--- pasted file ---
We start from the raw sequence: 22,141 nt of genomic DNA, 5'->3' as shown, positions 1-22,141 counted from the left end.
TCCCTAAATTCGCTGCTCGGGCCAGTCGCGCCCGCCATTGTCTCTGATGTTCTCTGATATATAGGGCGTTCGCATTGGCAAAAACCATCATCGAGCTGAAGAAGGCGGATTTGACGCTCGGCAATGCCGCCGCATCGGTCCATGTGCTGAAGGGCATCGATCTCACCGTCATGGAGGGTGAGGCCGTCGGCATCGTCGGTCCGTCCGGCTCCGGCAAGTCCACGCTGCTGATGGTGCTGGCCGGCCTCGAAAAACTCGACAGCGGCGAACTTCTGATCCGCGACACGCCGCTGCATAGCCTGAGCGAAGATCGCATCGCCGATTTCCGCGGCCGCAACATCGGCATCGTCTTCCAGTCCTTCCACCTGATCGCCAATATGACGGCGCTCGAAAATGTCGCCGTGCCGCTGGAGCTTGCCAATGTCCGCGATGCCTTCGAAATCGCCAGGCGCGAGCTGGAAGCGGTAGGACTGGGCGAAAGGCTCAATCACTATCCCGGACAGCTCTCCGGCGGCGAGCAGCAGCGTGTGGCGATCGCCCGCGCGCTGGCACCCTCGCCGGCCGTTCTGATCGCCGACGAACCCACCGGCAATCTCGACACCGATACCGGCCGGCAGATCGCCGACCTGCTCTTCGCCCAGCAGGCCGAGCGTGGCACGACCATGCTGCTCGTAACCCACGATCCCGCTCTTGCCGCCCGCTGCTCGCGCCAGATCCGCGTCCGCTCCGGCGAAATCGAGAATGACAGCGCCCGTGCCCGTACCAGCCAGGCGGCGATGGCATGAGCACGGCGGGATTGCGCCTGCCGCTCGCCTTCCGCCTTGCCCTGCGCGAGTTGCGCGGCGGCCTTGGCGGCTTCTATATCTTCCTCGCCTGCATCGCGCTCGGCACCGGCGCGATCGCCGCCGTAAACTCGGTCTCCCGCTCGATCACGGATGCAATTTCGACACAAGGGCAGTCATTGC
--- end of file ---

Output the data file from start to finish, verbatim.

We start from the raw sequence: 22,141 nt of genomic DNA, 5'->3' as shown, positions 1-22,141 counted from the left end.
TCCCTAAATTCGCTGCTCGGGCCAGTCGCGCCCGCCATTGTCTCTGATGTTCTCTGATATATAGGGCGTTCGCATTGGCAAAAACCATCATCGAGCTGAAGAAGGCGGATTTGACGCTCGGCAATGCCGCCGCATCGGTCCATGTGCTGAAGGGCATCGATCTCACCGTCATGGAGGGTGAGGCCGTCGGCATCGTCGGTCCGTCCGGCTCCGGCAAGTCCACGCTGCTGATGGTGCTGGCCGGCCTCGAAAAACTCGACAGCGGCGAACTTCTGATCCGCGACACGCCGCTGCATAGCCTGAGCGAAGATCGCATCGCCGATTTCCGCGGCCGCAACATCGGCATCGTCTTCCAGTCCTTCCACCTGATCGCCAATATGACGGCGCTCGAAAATGTCGCCGTGCCGCTGGAGCTTGCCAATGTCCGCGATGCCTTCGAAATCGCCAGGCGCGAGCTGGAAGCGGTAGGACTGGGCGAAAGGCTCAATCACTATCCCGGACAGCTCTCCGGCGGCGAGCAGCAGCGTGTGGCGATCGCCCGCGCGCTGGCACCCTCGCCGGCCGTTCTGATCGCCGACGAACCCACCGGCAATCTCGACACCGATACCGGCCGGCAGATCGCCGACCTGCTCTTCGCCCAGCAGGCCGAGCGTGGCACGACCATGCTGCTCGTAACCCACGATCCCGCTCTTGCCGCCCGCTGCTCGCGCCAGATCCGCGTCCGCTCCGGCGAAATCGAGAATGACAGCGCCCGTGCCCGTACCAGCCAGGCGGCGATGGCATGAGCACGGCGGGATTGCGCCTGCCGCTCGCCTTCCGCCTTGCCCTGCGCGAGTTGCGCGGCGGCCTTGGCGGCTTCTATATCTTCCTCGCCTGCATCGCGCTCGGCACCGGCGCGATCGCCGCCGTAAACTCGGTCTCCCGCTCGATCACGGATGCAATTTCGACACAAGGGCAGTCATTGC